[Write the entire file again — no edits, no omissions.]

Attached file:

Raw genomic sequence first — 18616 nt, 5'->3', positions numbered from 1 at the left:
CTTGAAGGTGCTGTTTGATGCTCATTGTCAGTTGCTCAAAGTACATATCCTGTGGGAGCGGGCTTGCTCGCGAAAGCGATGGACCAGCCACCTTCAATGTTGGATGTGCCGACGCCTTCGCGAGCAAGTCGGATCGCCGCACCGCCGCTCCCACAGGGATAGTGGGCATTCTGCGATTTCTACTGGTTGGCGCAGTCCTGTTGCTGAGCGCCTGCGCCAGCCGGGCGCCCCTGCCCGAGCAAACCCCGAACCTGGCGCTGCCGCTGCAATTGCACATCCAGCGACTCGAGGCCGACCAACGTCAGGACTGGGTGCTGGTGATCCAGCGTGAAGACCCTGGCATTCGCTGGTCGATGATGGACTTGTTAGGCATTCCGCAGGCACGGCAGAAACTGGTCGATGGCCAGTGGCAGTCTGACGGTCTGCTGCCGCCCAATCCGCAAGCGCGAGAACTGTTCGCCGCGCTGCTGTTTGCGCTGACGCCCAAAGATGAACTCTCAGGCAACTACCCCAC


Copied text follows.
Raw genomic sequence first — 18616 nt, 5'->3', positions numbered from 1 at the left:
CTTGAAGGTGCTGTTTGATGCTCATTGTCAGTTGCTCAAAGTACATATCCTGTGGGAGCGGGCTTGCTCGCGAAAGCGATGGACCAGCCACCTTCAATGTTGGATGTGCCGACGCCTTCGCGAGCAAGTCGGATCGCCGCACCGCCGCTCCCACAGGGATAGTGGGCATTCTGCGATTTCTACTGGTTGGCGCAGTCCTGTTGCTGAGCGCCTGCGCCAGCCGGGCGCCCCTGCCCGAGCAAACCCCGAACCTGGCGCTGCCGCTGCAATTGCACATCCAGCGACTCGAGGCCGACCAACGTCAGGACTGGGTGCTGGTGATCCAGCGTGAAGACCCTGGCATTCGCTGGTCGATGATGGACTTGTTAGGCATTCCGCAGGCACGGCAGAAACTGGTCGATGGCCAGTGGCAGTCTGACGGTCTGCTGCCGCCCAATCCGCAAGCGCGAGAACTGTTCGCCGCGCTGCTGTTTGCGCTGACGCCCAAAGATGAACTCTCAGGCAACTACCCCAC